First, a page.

David Cohen nomination back on track
Sen. Mark Kirk (R-IL) has lifted his hold on the nomination of David Cohen to be the top sanctions official at the Treasury Department following the administration’s announcement of several targeted sanctions against Iran. Cohen, whose nomination to replace Stuart Levey as undersecretary for terrorism and financial intelligence had been stalled in the Senate, now ...
Sen. Mark Kirk (R-IL) has lifted his hold on the nomination of David Cohen to be the top sanctions official at the Treasury Department following the administration’s announcement of several targeted sanctions against Iran.
Cohen, whose nomination to replace Stuart Levey as undersecretary for terrorism and financial intelligence had been stalled in the Senate, now could be confirmed as early as this week. Kirk, who had issued the hold late last month due to concerns over the administration’s lack of enforcement of sanctions against Iran, released his hold late last week after Treasury designated Iranian companies such as Iran Air and Tidewater Middle East for sanctions under the Comprehensive Iran Sanction, Accountability, and Divestment Act of 2010 (CISADA).
“I applaud Acting Under Secretary David Cohen for moving decisively to designate Iran Air and a major Iranian port operator responsible for facilitating Iran’s illicit transfer of weapons and other proliferation activities. Both designations will significantly restrict shipping to and from Iran and put even more pressure on the Iranian economy,” Kirk said in a June 23 statement. “Under Secretary Cohen has proven himself to be a worthy successor to former Under Secretary Levey. He has my confidence.”
A Kirk aide confirmed to The Cable that this statement was an acknowledgement that Kirk had removed his hold on Cohen’s nomination. The aide said that Kirk, Cohen, and Sen. Jon Kyl (R-AZ), had a series of meetings and exchanged letters over the last month. Kirk was also reassured by their most recent meeting about two weeks ago.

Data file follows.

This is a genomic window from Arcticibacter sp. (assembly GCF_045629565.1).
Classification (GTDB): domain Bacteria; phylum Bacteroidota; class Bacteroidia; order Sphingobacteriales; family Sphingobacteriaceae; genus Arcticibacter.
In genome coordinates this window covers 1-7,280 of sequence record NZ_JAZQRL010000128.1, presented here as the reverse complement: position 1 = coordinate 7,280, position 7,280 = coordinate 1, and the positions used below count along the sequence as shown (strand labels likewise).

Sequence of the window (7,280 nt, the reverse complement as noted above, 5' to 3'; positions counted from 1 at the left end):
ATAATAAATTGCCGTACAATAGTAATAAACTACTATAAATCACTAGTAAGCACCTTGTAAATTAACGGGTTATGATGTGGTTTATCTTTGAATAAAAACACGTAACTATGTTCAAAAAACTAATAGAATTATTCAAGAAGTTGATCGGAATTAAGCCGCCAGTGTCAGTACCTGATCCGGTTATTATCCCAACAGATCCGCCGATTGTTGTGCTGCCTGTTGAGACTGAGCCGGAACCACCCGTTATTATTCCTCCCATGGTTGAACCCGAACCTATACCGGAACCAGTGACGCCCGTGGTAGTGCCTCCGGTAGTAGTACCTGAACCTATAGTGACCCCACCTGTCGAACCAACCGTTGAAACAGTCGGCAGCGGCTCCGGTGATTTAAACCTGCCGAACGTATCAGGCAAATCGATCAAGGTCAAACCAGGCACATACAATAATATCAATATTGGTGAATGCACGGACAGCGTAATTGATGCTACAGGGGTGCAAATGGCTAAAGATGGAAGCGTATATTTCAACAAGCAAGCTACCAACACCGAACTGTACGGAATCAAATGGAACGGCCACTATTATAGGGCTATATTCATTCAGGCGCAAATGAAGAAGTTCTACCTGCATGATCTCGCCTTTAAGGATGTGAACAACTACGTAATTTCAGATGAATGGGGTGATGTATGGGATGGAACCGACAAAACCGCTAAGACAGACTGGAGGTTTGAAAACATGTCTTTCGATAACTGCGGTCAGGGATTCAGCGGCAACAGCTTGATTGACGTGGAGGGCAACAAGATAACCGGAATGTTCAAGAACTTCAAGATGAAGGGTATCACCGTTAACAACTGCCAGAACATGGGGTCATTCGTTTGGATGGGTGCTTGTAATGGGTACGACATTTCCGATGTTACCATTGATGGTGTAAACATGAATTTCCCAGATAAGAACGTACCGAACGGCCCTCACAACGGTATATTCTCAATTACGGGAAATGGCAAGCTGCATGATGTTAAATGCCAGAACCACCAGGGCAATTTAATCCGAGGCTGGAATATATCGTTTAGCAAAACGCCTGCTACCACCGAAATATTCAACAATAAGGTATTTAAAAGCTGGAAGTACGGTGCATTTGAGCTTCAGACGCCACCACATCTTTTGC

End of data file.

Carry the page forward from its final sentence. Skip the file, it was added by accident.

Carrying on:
“After their last meeting, Sen. Kirk lifted his hold and decided to back the nomination,” the Kirk aide said. “[The nomination] has already gone through Finance and Banking so it could be hotlined for Senate confirmation before the Fourth of July recess.”
“Hotlined” is shorthand for a Senate practice wherein the Senate majority leader sends around a message notifying all senators that a nomination is coming to the floor forthwith. If nobody objects, the nomination can quickly be confirmed by voice vote.
In fact, one Senate source told The Cable that the Cohen nomination could reach the Senate floor as soon as Tuesday, as part of a large nominations package the Senate leadership is preparing now.
Last week’s Treasury Department action against Iran Air and Tidewater is just the latest in a series of administration moves to use the tools under CISADA to increase pressure on various parts of the Iranian government and the Iranian economy.
On May 24, the State Department rolled out sanctions against seven companies accused of doing business with Iran’s energy sector. Those designations came one day after the Senate unveiled an entirely new Iran sanctions bill — though that legislation doesn’t appear to have the administration’s support, as then Deputy Secretary of State Jim Steinberg told The Cable it was totally unnecessary.